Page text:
The Food and Drug Administration (FDA) is finally starting to clear the backlog of new generic drug applications. And right on cue, wholesaler executives have confirmed that generic inflation is slowing down or ending, reducing their profits.
As I told NPR’s Marketplace radio show: “The real solution is the solution that always works, which is introduce more competition in the market.” The lesson: Every so often, economics gets it right.
THE FDA ACTS
In last April’s Retail Generic Drug Inflation Eases, but the FDA Keeps Prices High, I wrote:
“High prices for a particular product should encourage new suppliers, thereby lowering prices. Unfortunately, new generic drug approvals are still backlogged at the Food and Drug Administration (FDA)….In a keynote address at this year’s Generic Pharmaceutical Association (GPhA) annual meeting, the Director of the FDA’s Office of Generic Drugs, Kathleen Uhl, promised faster action. If she makes good on this promise, then competition will drive down generic prices within 12 to 18 months. Let's see if the FDA can act.”Well, the FDA acted.
Last week, Dr. Janet Woodcock, Director of the FDA’s Center for Drug Evaluation and Research, testified about generic drug approvals. (Click here to read her testimony.) The chart below, which appears on page 7 of her testimony, highlights the FDA’s progress in clearing its backlog of abbreviated new drug application (ANDAs).
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Dr. Woodcock’s testimony explained how FDA accelerated approvals, including hiring more than 1,000 new employees. Her testimony also suggested that the approval backlog will not soon return. As she shows on page 11 of her testimony, the filing backlog—which measures the FDA’s initial review to determine if an application is sufficiently complete to merit the FDA’s substantive review—has effectively vanished, from more than 1,100 applications to 2 applications.
FYI, I discuss the impact of generic price inflation on pharmacy profits in section 10.3.3. of my new 2016 Economic Report on Retail, Mail, and Specialty Pharmacies.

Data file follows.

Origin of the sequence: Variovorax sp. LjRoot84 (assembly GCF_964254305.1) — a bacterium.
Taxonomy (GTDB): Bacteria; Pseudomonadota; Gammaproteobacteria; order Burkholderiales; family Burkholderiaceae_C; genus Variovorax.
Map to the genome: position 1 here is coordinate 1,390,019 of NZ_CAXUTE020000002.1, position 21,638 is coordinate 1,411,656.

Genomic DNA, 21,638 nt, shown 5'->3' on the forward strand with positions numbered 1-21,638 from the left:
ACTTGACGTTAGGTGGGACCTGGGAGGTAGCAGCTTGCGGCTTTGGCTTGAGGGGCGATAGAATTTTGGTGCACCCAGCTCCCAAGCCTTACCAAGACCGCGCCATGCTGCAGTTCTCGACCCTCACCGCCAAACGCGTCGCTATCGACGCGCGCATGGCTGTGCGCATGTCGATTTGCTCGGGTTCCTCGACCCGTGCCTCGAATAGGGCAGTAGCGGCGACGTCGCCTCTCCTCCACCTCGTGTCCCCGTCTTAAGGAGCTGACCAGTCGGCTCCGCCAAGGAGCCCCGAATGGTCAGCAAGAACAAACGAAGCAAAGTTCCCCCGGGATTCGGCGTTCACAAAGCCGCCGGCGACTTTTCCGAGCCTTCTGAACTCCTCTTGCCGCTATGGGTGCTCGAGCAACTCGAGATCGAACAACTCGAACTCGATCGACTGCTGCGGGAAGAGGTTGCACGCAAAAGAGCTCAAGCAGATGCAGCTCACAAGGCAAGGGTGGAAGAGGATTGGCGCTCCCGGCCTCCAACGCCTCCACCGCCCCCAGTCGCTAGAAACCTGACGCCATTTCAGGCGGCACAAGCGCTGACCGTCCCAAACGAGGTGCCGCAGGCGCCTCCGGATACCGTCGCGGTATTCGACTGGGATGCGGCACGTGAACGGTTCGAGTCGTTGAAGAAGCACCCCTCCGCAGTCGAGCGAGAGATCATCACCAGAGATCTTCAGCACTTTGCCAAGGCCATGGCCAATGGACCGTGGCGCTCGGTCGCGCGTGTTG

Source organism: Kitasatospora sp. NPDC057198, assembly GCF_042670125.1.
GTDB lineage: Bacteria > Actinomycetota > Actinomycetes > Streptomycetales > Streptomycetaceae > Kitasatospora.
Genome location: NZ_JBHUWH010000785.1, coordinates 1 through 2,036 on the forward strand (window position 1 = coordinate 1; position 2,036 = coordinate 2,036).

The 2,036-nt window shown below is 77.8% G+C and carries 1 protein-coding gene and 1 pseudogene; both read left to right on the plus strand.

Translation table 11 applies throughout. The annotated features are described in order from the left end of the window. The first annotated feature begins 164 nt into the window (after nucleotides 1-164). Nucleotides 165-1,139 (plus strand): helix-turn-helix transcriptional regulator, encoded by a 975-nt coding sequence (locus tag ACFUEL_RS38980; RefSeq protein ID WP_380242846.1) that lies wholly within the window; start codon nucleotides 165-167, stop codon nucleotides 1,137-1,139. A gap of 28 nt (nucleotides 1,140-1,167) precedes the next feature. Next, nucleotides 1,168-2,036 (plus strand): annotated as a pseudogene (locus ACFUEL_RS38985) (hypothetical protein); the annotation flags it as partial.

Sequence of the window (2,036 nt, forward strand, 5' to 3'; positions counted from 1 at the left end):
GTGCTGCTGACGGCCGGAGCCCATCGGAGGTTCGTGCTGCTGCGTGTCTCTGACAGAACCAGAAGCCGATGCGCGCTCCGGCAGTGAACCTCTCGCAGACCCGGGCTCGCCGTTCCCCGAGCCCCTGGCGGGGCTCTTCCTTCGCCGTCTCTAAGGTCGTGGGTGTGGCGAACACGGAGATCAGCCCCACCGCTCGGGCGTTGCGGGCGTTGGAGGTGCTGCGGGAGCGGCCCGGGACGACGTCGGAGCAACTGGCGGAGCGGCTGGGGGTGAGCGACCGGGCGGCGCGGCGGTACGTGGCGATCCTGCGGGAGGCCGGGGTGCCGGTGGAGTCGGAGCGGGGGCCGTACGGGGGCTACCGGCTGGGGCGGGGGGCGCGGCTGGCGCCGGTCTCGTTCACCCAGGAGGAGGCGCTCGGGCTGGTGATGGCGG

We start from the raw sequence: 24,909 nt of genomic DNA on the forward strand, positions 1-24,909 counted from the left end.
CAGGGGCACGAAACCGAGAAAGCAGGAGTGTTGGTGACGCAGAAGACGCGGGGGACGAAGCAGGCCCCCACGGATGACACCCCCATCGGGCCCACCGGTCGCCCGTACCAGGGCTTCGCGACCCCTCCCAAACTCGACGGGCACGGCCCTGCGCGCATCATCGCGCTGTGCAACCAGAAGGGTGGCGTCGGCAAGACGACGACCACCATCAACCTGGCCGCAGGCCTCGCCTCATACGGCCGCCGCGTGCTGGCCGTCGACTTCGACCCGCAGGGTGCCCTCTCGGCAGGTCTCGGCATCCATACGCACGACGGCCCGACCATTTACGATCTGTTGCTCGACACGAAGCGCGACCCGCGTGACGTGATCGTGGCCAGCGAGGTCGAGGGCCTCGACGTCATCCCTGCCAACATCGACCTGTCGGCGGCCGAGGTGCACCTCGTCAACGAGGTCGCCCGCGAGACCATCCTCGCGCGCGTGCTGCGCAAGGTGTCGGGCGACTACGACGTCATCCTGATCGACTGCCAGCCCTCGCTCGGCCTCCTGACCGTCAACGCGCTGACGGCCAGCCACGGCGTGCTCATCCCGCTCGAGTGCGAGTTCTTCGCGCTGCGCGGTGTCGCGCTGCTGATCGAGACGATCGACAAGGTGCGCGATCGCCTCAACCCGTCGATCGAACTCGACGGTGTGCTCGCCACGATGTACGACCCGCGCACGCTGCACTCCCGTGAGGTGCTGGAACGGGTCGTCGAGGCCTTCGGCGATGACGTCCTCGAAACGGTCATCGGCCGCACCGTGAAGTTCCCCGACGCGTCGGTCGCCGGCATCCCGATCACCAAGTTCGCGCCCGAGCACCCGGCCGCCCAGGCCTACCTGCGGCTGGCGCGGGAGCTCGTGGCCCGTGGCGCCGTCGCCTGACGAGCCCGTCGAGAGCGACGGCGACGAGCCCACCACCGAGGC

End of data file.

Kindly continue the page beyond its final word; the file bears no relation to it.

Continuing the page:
WHOLESALERS CONFIRM THE MAGIC OF MARKETS
Lo and behold, the FDA’s actions had a predictable effect: The unprecedented generic inflation of 2013-2014 is fading.
Wholesalers had been profiting from generic price increases, which can typically be passed directly to their pharmacy customers. As long as a wholesaler’s gross margin percentage remained stable, gross profit dollars increased along with generic drug costs. Wholesalers also earned higher gross profits on products purchased before generic inflation began.
As I predicted in The 2015-16 Economic Report on Pharmaceutical Wholesalers and Specialty Distributors, wholesalers’ profits from generic drugs will slow as generic deflation reemerges without new generic launches. Comments over the past few weeks on wholesaler earnings calls highlight this expected reversal.
At January’s J.P. Morgan conference, McKesson kicked off wholesalers’ public statements about generic inflation. Its 2017 earnings guidance highlighted the company’s expectation that “operating profit derived as a result of generic pharmaceutical pricing trends will be weaker in the second half of the fiscal year compared to previous expectations.” McKesson also presented the following chart, which inexplicably omitted axis scale numbers. Note that McKesson’s fiscal years end on March 30.
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On McKesson’s January 28 earnings call, CEO John Hammergren noted that the inflation benefit was driven by a few products:
“You may recall that we talked about generic inflation in the past, we talked about the fact that it is driven by a small number of molecules from a small number of manufactures that have inflated to a very high degree and I’d say that our current experiences at some of those outlier increases have diminished significantly.” (source)AmerisourceBergen also highlighted the negative impact of generic inflation on profits. CEO Steve Collis remarked that “…generic inflation in particular is declining more than we had originally anticipated” and that he was “surprised at how quickly we didn’t see inflation in the last couple of months.” (source) I'm surprised that he was surprised.
Wholesalers routinely demand extra compensation from brand-name drug manufacturers, partly to offset wholesalers’ own pricing decisions to their pharmacy customers. The FDA’s generic drug actions have given wholesalers one more reason to pressure manufacturers for more money. Beep, beep!
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